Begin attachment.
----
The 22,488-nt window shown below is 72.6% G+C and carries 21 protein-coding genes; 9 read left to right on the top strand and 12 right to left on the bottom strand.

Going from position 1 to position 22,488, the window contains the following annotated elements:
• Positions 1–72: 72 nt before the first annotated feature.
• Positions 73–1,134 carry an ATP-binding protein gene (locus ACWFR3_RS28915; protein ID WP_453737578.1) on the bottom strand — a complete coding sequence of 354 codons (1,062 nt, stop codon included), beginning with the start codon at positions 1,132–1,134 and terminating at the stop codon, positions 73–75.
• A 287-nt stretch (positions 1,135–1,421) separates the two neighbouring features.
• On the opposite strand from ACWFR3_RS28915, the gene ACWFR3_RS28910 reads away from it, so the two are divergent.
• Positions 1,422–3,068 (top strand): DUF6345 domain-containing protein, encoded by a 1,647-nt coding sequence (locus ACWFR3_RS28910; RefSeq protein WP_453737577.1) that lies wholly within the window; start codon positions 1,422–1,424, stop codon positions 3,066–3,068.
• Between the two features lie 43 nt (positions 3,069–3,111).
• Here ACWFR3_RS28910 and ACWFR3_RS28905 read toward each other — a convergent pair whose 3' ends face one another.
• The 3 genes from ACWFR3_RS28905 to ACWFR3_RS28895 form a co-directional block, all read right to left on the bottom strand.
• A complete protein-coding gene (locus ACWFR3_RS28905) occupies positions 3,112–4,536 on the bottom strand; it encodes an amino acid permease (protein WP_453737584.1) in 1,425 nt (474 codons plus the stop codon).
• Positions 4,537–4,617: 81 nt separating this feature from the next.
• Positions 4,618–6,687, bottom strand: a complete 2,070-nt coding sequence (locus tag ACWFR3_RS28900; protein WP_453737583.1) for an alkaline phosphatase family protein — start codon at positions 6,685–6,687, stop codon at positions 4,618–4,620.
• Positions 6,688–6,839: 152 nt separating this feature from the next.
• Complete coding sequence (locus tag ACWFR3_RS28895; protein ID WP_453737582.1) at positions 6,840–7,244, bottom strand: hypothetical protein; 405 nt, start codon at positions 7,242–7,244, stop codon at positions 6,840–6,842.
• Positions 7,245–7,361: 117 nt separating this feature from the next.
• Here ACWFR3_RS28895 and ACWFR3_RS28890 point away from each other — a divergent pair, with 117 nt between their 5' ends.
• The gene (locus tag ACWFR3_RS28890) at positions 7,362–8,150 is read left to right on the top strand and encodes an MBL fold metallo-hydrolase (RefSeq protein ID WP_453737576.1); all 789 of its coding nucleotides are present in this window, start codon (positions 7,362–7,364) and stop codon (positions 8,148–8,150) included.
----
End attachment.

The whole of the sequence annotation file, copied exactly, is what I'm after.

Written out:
The 22,488-nt window shown below is 72.6% G+C and carries 21 protein-coding genes; 9 read left to right on the top strand and 12 right to left on the bottom strand.

Going from position 1 to position 22,488, the window contains the following annotated elements:
• Positions 1–72: 72 nt before the first annotated feature.
• Positions 73–1,134 carry an ATP-binding protein gene (locus ACWFR3_RS28915; protein ID WP_453737578.1) on the bottom strand — a complete coding sequence of 354 codons (1,062 nt, stop codon included), beginning with the start codon at positions 1,132–1,134 and terminating at the stop codon, positions 73–75.
• A 287-nt stretch (positions 1,135–1,421) separates the two neighbouring features.
• On the opposite strand from ACWFR3_RS28915, the gene ACWFR3_RS28910 reads away from it, so the two are divergent.
• Positions 1,422–3,068 (top strand): DUF6345 domain-containing protein, encoded by a 1,647-nt coding sequence (locus ACWFR3_RS28910; RefSeq protein WP_453737577.1) that lies wholly within the window; start codon positions 1,422–1,424, stop codon positions 3,066–3,068.
• Between the two features lie 43 nt (positions 3,069–3,111).
• Here ACWFR3_RS28910 and ACWFR3_RS28905 read toward each other — a convergent pair whose 3' ends face one another.
• The 3 genes from ACWFR3_RS28905 to ACWFR3_RS28895 form a co-directional block, all read right to left on the bottom strand.
• A complete protein-coding gene (locus ACWFR3_RS28905) occupies positions 3,112–4,536 on the bottom strand; it encodes an amino acid permease (protein WP_453737584.1) in 1,425 nt (474 codons plus the stop codon).
• Positions 4,537–4,617: 81 nt separating this feature from the next.
• Positions 4,618–6,687, bottom strand: a complete 2,070-nt coding sequence (locus tag ACWFR3_RS28900; protein WP_453737583.1) for an alkaline phosphatase family protein — start codon at positions 6,685–6,687, stop codon at positions 4,618–4,620.
• Positions 6,688–6,839: 152 nt separating this feature from the next.
• Complete coding sequence (locus tag ACWFR3_RS28895; protein ID WP_453737582.1) at positions 6,840–7,244, bottom strand: hypothetical protein; 405 nt, start codon at positions 7,242–7,244, stop codon at positions 6,840–6,842.
• Positions 7,245–7,361: 117 nt separating this feature from the next.
• Here ACWFR3_RS28895 and ACWFR3_RS28890 point away from each other — a divergent pair, with 117 nt between their 5' ends.
• The gene (locus tag ACWFR3_RS28890) at positions 7,362–8,150 is read left to right on the top strand and encodes an MBL fold metallo-hydrolase (RefSeq protein ID WP_453737576.1); all 789 of its coding nucleotides are present in this window, start codon (positions 7,362–7,364) and stop codon (positions 8,148–8,150) included.